This week my two youngest kids are at church camp. It's not a huge deal considering we live a whole 20 minutes from the campgrounds, but they look forward to it like crazy every year. I always did, too. It's the camp I started going to back when girls and boys didn't camp together and you couldn't wear shorts in the tabernacle. Now it's one big ol‘ bowl of hormone soup with boys and girls galore. And while my generation took dresses and slacks for tabernacle, this generation is outfitted in athletic shorts and Chacos from sunup to sundown. As one friend put it, “There are probably a lot of Southern Baptist preachers just a spinnin’ in their graves now that shorts are allowed in the tabernacle!” It's during camp week every year that I miss being a youth minister the most. Even with the perpetually dirty feet, a severe lack of deodorant amongst the campers, and at least one kid who thinks pranks are awesome, I still miss it something fierce.
When I was a camper I started making a wardrobe list the week school let out. I carefully coordinated each outfit right down to the earrings and twist-beads. I begged Mom to drag my suitcase out weeks ahead of time so I could make sure everything was going to fit. I knew I had passed some of this down to Kady the year I walked in to find her making a clothing database for camp on the computer. Different time, different application, same quirk. Mom started a tradition back in the 80’s with Sis and me – she would throw frugality out the window and buy us travel-sized cans of shaving cream just for camp. We looked forward to the day she’d present them to us because that meant CAMP WAS ALMOST HERE. So when I had teen campers of my own I, too, started throwing frugality out the window and buying tiny cans of shaving cream, too. It kills me to spend more on those tiny cans, but my kids have come to anticipate them just like we did, so there's no way I can stop.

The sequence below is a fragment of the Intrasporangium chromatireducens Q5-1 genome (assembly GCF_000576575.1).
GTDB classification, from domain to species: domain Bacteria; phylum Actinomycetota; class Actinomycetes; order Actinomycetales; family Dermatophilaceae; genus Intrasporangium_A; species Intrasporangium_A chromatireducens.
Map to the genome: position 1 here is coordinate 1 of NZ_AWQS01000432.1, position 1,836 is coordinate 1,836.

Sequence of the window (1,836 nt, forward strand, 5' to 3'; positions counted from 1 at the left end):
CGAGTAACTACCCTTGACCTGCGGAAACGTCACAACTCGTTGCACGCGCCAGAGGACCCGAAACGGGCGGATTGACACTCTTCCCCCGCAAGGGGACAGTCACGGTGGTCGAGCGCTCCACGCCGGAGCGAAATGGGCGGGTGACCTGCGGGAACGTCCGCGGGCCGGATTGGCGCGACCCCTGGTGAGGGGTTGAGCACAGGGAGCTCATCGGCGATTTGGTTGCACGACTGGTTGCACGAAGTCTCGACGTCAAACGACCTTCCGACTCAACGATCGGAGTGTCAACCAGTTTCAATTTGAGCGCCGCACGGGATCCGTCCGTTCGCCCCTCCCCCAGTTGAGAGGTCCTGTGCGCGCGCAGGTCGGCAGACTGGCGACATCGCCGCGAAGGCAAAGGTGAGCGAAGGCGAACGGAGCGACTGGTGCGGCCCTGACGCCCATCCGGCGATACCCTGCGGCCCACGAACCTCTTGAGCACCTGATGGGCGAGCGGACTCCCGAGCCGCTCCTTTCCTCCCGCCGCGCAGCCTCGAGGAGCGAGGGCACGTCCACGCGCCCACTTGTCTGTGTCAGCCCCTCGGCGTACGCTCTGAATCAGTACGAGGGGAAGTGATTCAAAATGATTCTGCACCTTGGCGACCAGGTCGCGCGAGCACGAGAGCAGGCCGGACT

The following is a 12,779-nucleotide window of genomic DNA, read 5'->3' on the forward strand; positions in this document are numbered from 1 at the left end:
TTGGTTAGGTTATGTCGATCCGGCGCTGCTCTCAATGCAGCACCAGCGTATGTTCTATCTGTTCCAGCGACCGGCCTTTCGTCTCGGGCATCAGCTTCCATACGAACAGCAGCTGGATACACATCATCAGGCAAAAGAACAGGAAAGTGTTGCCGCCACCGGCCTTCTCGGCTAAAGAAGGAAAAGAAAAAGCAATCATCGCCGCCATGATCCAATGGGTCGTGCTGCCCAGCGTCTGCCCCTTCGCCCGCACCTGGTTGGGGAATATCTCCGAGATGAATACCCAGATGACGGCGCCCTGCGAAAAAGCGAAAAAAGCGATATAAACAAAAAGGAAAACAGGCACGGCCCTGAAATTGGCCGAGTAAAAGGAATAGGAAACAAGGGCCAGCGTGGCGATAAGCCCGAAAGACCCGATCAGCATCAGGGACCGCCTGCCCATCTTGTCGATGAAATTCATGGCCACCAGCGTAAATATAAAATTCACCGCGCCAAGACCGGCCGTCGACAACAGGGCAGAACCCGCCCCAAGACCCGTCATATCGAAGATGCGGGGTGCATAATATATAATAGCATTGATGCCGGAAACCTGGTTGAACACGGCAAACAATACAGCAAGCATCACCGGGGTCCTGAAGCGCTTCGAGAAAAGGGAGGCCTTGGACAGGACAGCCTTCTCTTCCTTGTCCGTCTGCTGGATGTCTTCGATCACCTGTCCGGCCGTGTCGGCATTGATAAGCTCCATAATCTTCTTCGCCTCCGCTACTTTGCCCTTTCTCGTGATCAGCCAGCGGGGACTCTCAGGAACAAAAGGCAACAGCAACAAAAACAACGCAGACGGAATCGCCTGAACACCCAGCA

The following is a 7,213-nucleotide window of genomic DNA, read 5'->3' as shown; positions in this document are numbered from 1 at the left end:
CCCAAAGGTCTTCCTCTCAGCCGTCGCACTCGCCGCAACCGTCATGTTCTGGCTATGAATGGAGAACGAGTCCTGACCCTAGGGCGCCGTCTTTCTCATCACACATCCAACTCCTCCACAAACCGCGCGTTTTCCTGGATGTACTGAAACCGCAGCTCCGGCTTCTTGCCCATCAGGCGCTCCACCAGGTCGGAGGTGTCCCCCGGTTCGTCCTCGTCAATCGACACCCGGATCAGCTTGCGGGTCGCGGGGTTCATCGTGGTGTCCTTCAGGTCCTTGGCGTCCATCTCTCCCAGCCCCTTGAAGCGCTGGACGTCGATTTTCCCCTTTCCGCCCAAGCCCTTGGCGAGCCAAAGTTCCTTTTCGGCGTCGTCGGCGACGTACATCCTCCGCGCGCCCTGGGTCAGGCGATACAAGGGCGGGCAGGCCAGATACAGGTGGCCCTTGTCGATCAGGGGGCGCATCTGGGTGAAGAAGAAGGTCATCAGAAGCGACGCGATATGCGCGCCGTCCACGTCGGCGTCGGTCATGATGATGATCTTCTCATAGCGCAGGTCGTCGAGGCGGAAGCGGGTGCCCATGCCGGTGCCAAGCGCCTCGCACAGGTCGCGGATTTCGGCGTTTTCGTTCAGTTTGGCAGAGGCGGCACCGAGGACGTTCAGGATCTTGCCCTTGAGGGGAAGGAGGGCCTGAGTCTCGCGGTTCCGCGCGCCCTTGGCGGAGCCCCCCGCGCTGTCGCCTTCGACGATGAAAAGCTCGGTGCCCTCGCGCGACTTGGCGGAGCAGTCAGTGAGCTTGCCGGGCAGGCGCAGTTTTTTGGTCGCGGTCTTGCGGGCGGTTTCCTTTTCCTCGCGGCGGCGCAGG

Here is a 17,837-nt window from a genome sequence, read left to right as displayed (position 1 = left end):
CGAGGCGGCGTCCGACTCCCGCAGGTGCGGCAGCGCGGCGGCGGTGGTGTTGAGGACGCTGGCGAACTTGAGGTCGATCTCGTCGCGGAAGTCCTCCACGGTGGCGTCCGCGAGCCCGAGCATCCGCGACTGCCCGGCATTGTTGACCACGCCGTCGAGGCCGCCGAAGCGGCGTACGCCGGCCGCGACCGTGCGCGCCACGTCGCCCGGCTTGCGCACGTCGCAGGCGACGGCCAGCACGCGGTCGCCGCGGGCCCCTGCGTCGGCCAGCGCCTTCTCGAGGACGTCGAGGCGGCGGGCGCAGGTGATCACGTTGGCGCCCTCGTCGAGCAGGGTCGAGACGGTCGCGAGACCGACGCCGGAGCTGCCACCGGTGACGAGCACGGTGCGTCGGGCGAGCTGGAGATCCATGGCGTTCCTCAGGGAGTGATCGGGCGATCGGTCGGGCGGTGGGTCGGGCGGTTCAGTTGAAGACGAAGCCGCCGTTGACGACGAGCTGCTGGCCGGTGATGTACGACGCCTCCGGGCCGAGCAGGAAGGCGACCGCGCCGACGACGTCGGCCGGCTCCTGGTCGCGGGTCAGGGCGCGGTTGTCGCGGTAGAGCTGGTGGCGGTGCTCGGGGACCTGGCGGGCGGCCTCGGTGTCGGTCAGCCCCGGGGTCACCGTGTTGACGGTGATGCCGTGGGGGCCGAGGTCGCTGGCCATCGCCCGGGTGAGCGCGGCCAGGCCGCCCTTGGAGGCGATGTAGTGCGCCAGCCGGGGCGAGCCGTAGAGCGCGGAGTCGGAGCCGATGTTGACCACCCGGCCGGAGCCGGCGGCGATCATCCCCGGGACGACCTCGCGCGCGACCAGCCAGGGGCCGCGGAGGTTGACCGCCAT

Sam just got back from a trip to Louisville, KY, last Saturday and turned around Monday and left for camp. You might think that would make packing easier, but it was different clothes altogether. Louisville needed nicer clothes, camp needed things he could get muddy in since he's on the Rec crew. Sunday night he was in the kitchen floor with clothes strewn everywhere, in borderline meltdown mode, asking my opinion on outfits which he would normally not care two whits about. And then there was Kady – the database from her younger years a mere memory. The child was on her bed with a bag of spicy Doritos in her lap, her phone in hand, her best friend and cousin giggling like maniacs beside her, clothes and bags and towels were stacked all over the room. I nearly had a heart attack. Abby just walked through the house grumbling that she never made such a mess when she packed for camp. I marvel at how three kids with the exact same DNA donors can be so vastly different.
I briefly saw the kids Wednesday when I delivered 19 large Sonic drinks to the Rec crew, our sponsors, and my own kids. I walked into the girls dorm and was hit with the smell of shampoo, humidity, splooshy, squishy floors, every styling product known to womankind scattered across every surface and was hit was nostalgia. Camp is a part of who I was as a kid, even as an adult for a few years as a sponsor, but it goes deeper than just memories. That camp is sacred ground, a holy place – whether the kids are in dresses or athletic shorts. God is there. He's there amidst the dust, the sweat, the smell of sunscreen, and the competitions on the rec field, becoming a part of this generation as well. It's definitely more than just camp.